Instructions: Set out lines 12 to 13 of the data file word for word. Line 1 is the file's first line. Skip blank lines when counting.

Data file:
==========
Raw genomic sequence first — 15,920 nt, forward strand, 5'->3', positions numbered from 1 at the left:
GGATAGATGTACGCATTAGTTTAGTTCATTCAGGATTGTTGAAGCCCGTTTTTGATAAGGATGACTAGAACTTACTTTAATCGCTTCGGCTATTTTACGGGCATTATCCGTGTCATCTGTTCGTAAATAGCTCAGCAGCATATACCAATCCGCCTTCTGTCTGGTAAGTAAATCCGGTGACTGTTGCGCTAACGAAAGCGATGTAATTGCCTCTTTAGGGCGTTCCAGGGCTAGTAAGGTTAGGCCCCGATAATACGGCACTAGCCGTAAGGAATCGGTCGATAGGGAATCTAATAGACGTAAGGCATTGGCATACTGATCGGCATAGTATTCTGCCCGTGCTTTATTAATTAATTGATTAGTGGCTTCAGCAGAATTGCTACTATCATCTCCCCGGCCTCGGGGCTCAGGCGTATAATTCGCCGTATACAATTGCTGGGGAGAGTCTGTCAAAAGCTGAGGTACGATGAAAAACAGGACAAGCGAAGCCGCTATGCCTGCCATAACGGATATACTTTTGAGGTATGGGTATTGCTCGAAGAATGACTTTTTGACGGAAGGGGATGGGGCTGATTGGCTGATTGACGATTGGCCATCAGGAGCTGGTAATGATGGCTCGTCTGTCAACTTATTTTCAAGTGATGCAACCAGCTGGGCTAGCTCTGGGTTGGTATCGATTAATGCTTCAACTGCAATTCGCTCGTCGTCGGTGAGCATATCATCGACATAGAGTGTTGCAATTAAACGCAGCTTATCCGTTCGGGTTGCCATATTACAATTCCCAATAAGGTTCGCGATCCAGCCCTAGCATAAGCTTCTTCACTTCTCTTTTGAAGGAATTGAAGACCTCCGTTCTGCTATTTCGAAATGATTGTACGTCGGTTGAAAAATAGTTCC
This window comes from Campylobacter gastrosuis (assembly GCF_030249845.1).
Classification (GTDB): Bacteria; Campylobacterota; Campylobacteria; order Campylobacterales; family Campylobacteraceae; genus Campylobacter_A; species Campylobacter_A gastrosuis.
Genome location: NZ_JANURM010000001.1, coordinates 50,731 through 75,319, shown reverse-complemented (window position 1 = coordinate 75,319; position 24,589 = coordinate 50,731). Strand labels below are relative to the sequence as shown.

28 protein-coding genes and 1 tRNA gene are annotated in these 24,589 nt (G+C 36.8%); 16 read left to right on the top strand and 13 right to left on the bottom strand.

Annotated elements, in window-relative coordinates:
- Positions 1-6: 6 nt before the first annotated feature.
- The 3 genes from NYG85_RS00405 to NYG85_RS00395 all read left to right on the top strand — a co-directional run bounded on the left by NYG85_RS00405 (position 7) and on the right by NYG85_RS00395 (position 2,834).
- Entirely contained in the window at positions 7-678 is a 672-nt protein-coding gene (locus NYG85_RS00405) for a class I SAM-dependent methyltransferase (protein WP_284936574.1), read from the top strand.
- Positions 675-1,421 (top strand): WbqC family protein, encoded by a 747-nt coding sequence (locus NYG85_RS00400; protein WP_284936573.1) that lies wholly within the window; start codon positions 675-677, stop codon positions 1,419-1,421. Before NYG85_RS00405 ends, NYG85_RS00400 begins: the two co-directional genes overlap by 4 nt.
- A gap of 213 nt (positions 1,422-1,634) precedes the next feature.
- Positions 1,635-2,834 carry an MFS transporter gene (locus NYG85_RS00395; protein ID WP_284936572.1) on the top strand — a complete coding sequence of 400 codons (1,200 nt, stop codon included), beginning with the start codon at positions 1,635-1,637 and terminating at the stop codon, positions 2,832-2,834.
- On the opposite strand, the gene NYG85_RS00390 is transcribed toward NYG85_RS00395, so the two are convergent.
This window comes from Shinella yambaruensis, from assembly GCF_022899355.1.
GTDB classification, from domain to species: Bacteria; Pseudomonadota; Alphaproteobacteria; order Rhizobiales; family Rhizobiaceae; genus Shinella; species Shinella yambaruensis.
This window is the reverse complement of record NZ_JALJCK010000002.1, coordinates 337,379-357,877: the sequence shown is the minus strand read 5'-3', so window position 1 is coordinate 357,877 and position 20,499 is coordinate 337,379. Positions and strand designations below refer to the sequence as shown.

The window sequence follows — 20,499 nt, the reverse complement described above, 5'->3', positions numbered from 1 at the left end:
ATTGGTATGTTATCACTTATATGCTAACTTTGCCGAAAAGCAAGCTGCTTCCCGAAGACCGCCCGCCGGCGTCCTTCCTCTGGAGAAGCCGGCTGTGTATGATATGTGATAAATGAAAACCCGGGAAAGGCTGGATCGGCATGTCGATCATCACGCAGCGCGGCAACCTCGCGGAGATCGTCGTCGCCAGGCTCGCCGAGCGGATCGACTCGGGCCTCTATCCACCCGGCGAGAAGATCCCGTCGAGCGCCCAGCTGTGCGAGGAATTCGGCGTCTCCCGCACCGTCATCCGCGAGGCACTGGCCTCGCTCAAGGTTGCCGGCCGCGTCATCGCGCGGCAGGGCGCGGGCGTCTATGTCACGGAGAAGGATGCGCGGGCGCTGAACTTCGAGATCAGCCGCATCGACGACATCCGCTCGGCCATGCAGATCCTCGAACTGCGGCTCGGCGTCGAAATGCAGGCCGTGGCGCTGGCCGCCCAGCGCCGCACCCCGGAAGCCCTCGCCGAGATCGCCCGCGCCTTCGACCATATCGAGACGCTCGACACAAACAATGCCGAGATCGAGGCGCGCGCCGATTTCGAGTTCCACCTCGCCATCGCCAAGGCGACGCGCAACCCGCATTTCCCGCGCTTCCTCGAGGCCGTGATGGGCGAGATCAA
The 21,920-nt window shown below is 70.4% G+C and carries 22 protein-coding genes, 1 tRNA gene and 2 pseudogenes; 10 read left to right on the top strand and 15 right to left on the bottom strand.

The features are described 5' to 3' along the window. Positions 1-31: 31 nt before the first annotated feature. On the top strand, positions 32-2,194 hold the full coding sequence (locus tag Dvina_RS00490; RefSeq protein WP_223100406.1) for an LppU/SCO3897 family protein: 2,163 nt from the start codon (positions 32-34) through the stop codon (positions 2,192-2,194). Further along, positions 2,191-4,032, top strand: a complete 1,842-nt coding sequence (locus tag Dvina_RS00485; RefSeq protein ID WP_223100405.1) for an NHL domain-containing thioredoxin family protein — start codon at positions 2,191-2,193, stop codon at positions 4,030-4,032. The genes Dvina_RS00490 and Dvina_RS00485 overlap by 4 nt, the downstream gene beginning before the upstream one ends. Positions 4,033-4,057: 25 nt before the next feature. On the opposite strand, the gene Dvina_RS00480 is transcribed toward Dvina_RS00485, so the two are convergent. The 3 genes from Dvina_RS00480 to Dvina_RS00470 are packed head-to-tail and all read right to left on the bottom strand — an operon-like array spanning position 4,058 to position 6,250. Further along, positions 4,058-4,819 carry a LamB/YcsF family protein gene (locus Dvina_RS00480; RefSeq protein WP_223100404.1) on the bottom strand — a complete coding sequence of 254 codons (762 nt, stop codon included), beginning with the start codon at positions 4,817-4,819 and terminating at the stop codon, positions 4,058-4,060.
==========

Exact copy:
- A gap of 213 nt (positions 1,422-1,634) precedes the next feature.
- Positions 1,635-2,834 carry an MFS transporter gene (locus NYG85_RS00395; protein ID WP_284936572.1) on the top strand — a complete coding sequence of 400 codons (1,200 nt, stop codon included), beginning with the start codon at positions 1,635-1,637 and terminating at the stop codon, positions 2,832-2,834.